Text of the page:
The Binyamin Regional Council is suspected of allowing a contractor to continue building a project on Palestinian land, even after it had received a stop-work order from the Civil Administration, police said on Tuesday, citing documented evidence.
Since 2009, the National Fraud Squad has been investigating the construction of a waste purification plant near Ofra, which was built on Palestinian-owned land at the initiative of the regional council and with partial funding from the state.
After it was completed, the Palestinian landowners, through the Yesh Din organization, petitioned the High Court of Justice to demolish the structure. The state responded that it was searching for a way to legally operate the plant, as it was desperately needed to treat Ofra's sewage, which had been flowing into local streams and polluting the mountain aquifer for 30 years.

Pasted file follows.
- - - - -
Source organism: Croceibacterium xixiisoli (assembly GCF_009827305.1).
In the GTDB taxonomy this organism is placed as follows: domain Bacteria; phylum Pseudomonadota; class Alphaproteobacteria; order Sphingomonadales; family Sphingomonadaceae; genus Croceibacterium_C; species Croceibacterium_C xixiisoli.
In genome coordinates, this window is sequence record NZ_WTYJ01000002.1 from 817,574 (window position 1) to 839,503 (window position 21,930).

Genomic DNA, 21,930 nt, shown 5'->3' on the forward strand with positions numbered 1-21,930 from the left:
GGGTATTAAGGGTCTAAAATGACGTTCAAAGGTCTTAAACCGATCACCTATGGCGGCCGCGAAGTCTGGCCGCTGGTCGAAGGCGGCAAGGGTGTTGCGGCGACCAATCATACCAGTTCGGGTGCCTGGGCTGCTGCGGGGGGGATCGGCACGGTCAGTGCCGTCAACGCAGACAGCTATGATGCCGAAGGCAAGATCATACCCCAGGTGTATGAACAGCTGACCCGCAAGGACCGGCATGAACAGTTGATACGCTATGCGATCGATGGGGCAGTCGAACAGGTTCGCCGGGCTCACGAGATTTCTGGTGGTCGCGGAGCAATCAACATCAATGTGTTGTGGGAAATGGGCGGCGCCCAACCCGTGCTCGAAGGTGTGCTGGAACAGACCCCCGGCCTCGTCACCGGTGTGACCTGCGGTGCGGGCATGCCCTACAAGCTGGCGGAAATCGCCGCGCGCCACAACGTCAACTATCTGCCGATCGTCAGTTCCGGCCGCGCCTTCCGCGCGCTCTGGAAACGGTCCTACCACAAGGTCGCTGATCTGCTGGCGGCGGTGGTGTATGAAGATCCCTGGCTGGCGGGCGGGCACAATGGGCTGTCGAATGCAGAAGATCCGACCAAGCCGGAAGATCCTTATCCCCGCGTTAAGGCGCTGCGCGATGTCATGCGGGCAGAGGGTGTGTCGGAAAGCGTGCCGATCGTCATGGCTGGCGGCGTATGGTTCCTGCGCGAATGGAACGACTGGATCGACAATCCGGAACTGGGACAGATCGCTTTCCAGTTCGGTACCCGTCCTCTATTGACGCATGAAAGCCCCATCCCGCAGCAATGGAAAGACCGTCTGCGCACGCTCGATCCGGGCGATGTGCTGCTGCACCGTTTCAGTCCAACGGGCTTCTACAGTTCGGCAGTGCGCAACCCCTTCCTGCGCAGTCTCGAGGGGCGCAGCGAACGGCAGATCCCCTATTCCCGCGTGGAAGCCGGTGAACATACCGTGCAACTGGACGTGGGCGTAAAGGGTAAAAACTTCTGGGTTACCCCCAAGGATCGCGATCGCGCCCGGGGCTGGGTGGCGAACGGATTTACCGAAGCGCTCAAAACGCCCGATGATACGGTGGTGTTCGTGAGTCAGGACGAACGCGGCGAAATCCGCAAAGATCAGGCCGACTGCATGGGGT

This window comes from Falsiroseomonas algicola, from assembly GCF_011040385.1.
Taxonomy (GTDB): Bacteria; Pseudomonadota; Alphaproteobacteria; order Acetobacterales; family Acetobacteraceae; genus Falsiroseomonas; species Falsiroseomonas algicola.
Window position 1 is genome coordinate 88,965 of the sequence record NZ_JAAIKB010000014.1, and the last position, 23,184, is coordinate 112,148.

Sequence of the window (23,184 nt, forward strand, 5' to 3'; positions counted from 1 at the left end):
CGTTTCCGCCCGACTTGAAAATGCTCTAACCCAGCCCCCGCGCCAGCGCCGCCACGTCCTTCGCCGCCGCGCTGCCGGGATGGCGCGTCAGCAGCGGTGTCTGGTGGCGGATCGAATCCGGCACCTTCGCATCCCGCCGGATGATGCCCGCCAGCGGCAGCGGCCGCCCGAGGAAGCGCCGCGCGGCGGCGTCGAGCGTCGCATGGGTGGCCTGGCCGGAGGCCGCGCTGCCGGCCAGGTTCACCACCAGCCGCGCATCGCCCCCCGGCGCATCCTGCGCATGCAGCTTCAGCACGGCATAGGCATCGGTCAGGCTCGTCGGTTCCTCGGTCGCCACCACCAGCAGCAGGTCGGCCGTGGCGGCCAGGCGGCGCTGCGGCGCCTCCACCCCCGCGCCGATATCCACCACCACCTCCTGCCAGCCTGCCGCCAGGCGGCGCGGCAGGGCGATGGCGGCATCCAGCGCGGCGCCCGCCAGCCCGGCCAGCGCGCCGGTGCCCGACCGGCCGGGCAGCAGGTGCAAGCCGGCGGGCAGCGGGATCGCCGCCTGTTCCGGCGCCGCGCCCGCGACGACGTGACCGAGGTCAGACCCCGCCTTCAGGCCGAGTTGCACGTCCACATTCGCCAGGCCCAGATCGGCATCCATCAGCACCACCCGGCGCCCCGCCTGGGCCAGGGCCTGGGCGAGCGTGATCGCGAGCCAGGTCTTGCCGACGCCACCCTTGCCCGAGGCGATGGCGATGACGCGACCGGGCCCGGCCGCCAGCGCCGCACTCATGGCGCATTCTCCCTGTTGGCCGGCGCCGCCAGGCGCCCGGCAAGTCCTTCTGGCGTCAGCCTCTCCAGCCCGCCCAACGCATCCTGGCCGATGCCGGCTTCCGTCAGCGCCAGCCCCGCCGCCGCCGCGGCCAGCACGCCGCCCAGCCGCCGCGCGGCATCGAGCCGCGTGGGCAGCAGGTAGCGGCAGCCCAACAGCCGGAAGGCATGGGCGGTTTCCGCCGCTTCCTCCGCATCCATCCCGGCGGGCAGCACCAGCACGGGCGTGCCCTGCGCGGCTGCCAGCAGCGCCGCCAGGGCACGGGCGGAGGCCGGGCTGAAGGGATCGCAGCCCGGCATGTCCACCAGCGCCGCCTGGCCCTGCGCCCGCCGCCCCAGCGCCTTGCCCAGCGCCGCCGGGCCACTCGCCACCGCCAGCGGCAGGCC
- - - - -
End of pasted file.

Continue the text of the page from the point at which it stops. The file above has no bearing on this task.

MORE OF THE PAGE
But to expropriate the land from its Palestinian owners for public purposes, the plant would also have to serve Ofra's Palestinian neighbors. The plant, however, is too small to serve the neighboring Palestinian villages.
The High Court ruled that the plant could not operate until a legal solution is found. A civil suit has also been filed, demanding compensation for the landowners.
Meanwhile, the fraud squad began to probe suspicions that public funds had been illegally transferred to finance the treatment plant. Documents obtained by Haaretz indicate that in 2008, regional council chairman Avi Roeh issued a fictitious building permit for the site, although he had no authorization to do so because the Civil Administration had never approved a building plan in Ofra. The document states that the land had been confiscated for military purposes, when in fact it was registered in the name of a Palestinian.